Good luck in the Drawing!

  17. Hi Linda, what a great blog! I took a little zipped bag that I always keep in my purse and poured it out. So here is what is always with me. First a little bag with a turtle labeled “Lucky Little Turtle” charm; a cross made from marble and a metal one that is engraved “God Loves You”; a silver circle of life from the American Cancer Society; a silver 4 leaf clover, a Texas Ranger badge duplicate; trinkets made from a penny from Solvang, California and two from Santa Fe, NM, and finally a special trinket shaped as Texas with “Merry Christmas, from Harmony” written on it. Oh yes, and an uncirculated quarter. I presume that comes from growing up with Mama always telling me never to be without a quarter to call home! Very, very informative blog, my fellow filly friend. Love, P PS: And yes I keep aspirin, band-aids and the like in a plastic bag in my purse. LOL

    • Hi Miss Phyliss……Thanks for stopping by. It’s great seeing you. Wow, you carry a lot of things in that little zipped bag! Lots of things that you treasure. You should have great protection and powerful medicine. I think I’ll stay close to you, friend.

      Big hugs!

  18. Several of us have medicine bags. Our daughter was a Fancy Shawl Dancer and hers was the first we did. We made one for our son shortly afterwards to go with the choker he made. I started ones for my husband and myself but never did finish them when our daughter stopped dancing. We still do go to Pow wows when we can. My husband has his ribbon shirt and leggings plus a choker. I have a couple of dresses, but they aren’t really regalia. I started a Cherokee dress, but never finished it. Hope to get back to it some day.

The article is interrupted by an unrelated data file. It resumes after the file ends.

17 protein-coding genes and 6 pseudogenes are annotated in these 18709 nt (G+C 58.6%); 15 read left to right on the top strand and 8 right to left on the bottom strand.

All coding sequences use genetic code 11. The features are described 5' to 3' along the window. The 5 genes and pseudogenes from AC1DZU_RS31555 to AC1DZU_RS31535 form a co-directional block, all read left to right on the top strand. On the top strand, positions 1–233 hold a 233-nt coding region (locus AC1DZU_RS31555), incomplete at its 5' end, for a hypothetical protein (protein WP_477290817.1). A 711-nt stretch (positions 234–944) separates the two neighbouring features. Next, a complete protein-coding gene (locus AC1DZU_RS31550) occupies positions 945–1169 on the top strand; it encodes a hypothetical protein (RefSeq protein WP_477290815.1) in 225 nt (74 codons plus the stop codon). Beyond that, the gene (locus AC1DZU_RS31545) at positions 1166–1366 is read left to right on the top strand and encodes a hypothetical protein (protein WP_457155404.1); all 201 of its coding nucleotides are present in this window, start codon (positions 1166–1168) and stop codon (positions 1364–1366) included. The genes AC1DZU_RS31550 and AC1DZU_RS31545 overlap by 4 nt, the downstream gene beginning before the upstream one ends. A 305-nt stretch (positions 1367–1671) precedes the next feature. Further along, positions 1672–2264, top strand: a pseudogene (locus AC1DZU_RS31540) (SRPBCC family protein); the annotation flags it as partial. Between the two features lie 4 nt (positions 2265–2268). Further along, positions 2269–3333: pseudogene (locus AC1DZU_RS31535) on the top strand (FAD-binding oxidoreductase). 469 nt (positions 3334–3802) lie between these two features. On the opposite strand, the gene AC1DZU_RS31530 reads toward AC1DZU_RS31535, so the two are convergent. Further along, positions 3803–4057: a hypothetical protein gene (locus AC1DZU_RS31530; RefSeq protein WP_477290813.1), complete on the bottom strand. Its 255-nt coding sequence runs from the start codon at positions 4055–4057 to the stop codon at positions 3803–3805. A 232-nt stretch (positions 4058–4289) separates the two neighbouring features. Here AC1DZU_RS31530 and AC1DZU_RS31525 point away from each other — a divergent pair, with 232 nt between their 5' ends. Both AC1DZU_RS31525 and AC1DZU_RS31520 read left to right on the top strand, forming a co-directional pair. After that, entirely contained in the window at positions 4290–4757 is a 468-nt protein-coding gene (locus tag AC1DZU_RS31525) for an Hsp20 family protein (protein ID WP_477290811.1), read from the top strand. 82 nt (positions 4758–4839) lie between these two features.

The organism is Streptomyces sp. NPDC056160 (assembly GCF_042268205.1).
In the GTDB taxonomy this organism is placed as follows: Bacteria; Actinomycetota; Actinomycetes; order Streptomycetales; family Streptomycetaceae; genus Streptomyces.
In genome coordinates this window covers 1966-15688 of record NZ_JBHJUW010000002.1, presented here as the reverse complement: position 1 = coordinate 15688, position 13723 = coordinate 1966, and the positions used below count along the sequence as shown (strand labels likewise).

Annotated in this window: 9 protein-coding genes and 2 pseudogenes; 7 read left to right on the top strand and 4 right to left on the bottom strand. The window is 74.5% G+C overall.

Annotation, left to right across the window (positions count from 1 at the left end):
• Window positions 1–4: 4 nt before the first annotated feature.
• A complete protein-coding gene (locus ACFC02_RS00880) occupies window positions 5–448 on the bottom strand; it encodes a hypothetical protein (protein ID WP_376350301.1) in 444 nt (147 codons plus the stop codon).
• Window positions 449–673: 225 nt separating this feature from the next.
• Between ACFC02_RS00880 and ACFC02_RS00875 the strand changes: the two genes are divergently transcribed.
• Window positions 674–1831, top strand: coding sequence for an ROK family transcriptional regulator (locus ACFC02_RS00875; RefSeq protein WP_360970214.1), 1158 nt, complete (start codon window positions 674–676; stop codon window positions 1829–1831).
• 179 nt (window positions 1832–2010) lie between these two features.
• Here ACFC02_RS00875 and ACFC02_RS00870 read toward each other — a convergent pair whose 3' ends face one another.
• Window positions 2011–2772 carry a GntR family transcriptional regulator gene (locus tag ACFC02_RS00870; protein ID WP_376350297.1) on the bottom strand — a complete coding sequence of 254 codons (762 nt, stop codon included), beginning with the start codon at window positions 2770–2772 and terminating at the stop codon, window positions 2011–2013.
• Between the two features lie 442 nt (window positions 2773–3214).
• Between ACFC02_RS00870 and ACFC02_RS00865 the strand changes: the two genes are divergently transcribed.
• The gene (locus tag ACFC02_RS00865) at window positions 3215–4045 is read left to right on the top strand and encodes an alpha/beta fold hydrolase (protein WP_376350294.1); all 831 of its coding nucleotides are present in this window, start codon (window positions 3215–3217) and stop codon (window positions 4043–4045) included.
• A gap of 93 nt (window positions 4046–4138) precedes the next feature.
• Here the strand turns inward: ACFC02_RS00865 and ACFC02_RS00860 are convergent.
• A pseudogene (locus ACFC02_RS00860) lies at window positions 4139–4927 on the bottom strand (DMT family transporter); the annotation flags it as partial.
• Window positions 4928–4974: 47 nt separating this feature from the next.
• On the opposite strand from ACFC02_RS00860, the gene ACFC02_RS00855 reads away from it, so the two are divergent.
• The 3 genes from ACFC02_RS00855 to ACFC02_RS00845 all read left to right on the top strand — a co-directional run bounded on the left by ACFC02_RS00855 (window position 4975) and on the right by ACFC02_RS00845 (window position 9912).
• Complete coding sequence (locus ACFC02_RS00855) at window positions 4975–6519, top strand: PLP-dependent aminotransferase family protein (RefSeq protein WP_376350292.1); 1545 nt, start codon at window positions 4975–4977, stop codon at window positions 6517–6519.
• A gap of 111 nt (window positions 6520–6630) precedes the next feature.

What you keep in your medicine bag is personal and some say it should be kept secret to protect its power. In mine, I would likely include a baby tooth from each of our 3 children.

    • Hi Pat………Thank you for coming. Your daughter sounds amazing. I’d love to meet her. You certainly know a lot about Native Americans. I’ll bet your Cherokee dress is just beautiful. You’ll have to finish it one of these days. But with your volunteer work you have little free time. Maybe you can find some Pow Wows to attend in the summer.

      I’ve entered you in the drawing. Good luck!

  19. What a fascinating post! I’ve often wondered what was in a medicine bag. I have often collected unique stones and unusual pieces of nature that seemed to speak to me. I never put them in a pouch or bag. If I did I wouldn’t be able to pick it up, never mind wear it.
    Thanks for the wonderful information you have given us. Peace.

  20. I have one hanging from my Car rear window mirror. In it is a couple of worry stones one of My Brothers has given me. Next to it I have a picture in a key chain of my mom who passed away in 2013.